Remarks Suggest President is Open to an Investigation
April 21 — Press secretary Robert Gibbs faced persistent questioning from the White House press corps, which focused primarily on whether President Obama is now open to possibly holding former Bush administration officials — including the former president — accountable for CIA interrogation methods of suspected terrorists.
In response to reporters after his meeting with Jordan’s King Abdullah earlier in the day, Obama said, “If and when there needs to be a further accounting of what took place during this period, I think for Congress to examine ways that it can be done in a bipartisan fashion, outside of the typical hearing process that can sometimes break down and break it entirely along party lines, to the extent that there are independent participants who are above reproach and have credibility, that would probably be a more sensible approach to take.”
Later, at the daily briefing, White House correspondents — mainly Chip Reid of CBS, Chuck Todd of NBC and Jake Tapper of ABC — pressed Gibbs on whether this signaled “a change of policy” by Obama, who had previously said CIA officers should not be held accountable for what they did.
Gibbs said, no, it was not a change of policy — Obama still believes CIA personnel should not be held accountable. Rather, the president was allowing for the possibility that laws may have been broken in deeming the interrogation methods legal. In other words, Bush administration lawyers who wrote the opinions that became the legal basis for the methods might be on the hook.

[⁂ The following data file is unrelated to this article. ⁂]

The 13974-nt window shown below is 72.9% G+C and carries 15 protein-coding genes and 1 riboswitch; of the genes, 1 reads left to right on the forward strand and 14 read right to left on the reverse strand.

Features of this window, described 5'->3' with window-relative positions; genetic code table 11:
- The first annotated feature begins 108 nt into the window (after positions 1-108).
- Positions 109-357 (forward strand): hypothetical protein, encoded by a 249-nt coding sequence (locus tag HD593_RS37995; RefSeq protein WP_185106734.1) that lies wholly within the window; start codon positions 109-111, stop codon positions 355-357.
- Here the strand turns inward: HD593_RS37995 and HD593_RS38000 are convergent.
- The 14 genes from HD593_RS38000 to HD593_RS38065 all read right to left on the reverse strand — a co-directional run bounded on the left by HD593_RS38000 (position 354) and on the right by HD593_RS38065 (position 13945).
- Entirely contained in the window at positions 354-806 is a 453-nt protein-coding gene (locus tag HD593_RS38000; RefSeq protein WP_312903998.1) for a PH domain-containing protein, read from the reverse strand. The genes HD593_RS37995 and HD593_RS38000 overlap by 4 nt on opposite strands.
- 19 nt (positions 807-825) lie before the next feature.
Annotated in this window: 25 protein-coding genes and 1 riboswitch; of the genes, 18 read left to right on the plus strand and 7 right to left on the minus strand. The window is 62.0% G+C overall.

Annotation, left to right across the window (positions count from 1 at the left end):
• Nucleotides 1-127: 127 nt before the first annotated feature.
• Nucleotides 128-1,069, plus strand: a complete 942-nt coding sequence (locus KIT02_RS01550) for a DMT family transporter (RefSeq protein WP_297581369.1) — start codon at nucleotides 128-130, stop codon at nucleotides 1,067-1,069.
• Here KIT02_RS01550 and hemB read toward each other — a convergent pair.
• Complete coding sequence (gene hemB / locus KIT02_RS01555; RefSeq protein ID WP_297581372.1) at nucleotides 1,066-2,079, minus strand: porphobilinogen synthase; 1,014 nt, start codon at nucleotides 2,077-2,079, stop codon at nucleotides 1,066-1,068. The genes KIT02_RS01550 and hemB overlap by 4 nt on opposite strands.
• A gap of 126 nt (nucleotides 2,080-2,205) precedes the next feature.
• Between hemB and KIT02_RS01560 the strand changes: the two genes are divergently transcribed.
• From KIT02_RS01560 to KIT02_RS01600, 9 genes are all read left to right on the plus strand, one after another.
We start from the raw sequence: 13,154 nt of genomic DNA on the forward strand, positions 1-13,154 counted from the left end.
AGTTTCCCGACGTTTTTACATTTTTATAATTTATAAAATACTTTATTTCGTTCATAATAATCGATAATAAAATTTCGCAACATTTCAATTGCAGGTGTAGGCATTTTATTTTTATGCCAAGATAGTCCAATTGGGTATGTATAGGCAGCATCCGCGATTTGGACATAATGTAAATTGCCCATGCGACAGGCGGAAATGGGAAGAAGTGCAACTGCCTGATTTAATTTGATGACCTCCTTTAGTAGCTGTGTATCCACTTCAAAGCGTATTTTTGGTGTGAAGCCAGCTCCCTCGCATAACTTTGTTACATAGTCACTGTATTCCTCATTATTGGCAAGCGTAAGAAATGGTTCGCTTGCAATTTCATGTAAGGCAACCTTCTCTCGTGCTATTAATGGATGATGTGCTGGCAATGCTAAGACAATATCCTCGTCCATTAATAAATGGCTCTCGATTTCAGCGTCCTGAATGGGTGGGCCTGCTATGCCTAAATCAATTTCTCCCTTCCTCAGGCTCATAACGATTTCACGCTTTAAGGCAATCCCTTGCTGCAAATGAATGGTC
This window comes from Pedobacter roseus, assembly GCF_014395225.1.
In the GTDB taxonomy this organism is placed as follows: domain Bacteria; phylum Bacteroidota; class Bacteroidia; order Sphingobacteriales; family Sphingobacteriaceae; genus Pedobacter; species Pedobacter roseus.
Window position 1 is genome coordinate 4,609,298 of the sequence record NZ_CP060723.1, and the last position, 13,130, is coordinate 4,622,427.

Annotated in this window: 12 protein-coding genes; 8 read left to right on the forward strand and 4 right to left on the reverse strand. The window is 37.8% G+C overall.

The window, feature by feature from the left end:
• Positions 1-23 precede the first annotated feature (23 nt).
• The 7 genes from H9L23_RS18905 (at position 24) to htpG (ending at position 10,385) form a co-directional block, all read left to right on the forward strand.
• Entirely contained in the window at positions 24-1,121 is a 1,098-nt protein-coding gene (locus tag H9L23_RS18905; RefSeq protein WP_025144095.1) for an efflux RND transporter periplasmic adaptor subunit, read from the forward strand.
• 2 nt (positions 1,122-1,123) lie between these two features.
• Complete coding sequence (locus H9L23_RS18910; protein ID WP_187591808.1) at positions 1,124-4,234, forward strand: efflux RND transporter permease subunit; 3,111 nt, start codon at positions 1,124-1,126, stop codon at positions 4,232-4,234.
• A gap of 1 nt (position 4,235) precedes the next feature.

Todd and others asked if Obama might be making “an exception” for CIA officers. Gibbs again said no, that people acting “in good faith” of what they were told was legal and people potentially declaring illegal acts legal are different matters.
The second most-popular subject was the substance of Obama’s meeting with Abdullah and to what extent the administration is committed to a “two-state solution” to the Israeli-Palestinian problem.
While the pace of the briefing held steady and the questions kept coming, both Gibbs and many reporters shared momentary laughs at times. But when Gibbs left the podium, the question was still hanging: Exactly what did the president mean about who should be held accountable and who should investigate?